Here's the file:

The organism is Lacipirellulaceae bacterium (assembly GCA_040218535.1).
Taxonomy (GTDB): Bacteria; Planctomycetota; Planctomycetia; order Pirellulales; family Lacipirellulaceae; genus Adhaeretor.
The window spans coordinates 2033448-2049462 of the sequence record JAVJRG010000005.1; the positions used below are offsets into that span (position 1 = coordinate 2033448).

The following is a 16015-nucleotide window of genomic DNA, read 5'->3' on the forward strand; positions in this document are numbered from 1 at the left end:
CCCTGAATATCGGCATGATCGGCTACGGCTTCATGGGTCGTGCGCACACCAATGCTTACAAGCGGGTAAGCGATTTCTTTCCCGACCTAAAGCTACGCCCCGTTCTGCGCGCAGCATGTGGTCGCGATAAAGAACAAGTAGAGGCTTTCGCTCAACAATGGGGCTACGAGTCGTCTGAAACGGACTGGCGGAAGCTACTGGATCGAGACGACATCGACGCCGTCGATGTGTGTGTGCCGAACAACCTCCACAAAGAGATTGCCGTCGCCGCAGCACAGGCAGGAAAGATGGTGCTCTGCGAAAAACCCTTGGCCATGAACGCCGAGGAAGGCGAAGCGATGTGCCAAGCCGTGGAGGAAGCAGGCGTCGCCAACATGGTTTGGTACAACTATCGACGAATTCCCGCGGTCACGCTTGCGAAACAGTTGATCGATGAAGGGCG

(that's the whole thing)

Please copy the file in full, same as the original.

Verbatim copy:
The organism is Lacipirellulaceae bacterium (assembly GCA_040218535.1).
Taxonomy (GTDB): Bacteria; Planctomycetota; Planctomycetia; order Pirellulales; family Lacipirellulaceae; genus Adhaeretor.
The window spans coordinates 2033448-2049462 of the sequence record JAVJRG010000005.1; the positions used below are offsets into that span (position 1 = coordinate 2033448).

The following is a 16015-nucleotide window of genomic DNA, read 5'->3' on the forward strand; positions in this document are numbered from 1 at the left end:
CCCTGAATATCGGCATGATCGGCTACGGCTTCATGGGTCGTGCGCACACCAATGCTTACAAGCGGGTAAGCGATTTCTTTCCCGACCTAAAGCTACGCCCCGTTCTGCGCGCAGCATGTGGTCGCGATAAAGAACAAGTAGAGGCTTTCGCTCAACAATGGGGCTACGAGTCGTCTGAAACGGACTGGCGGAAGCTACTGGATCGAGACGACATCGACGCCGTCGATGTGTGTGTGCCGAACAACCTCCACAAAGAGATTGCCGTCGCCGCAGCACAGGCAGGAAAGATGGTGCTCTGCGAAAAACCCTTGGCCATGAACGCCGAGGAAGGCGAAGCGATGTGCCAAGCCGTGGAGGAAGCAGGCGTCGCCAACATGGTTTGGTACAACTATCGACGAATTCCCGCGGTCACGCTTGCGAAACAGTTGATCGATGAAGGGCG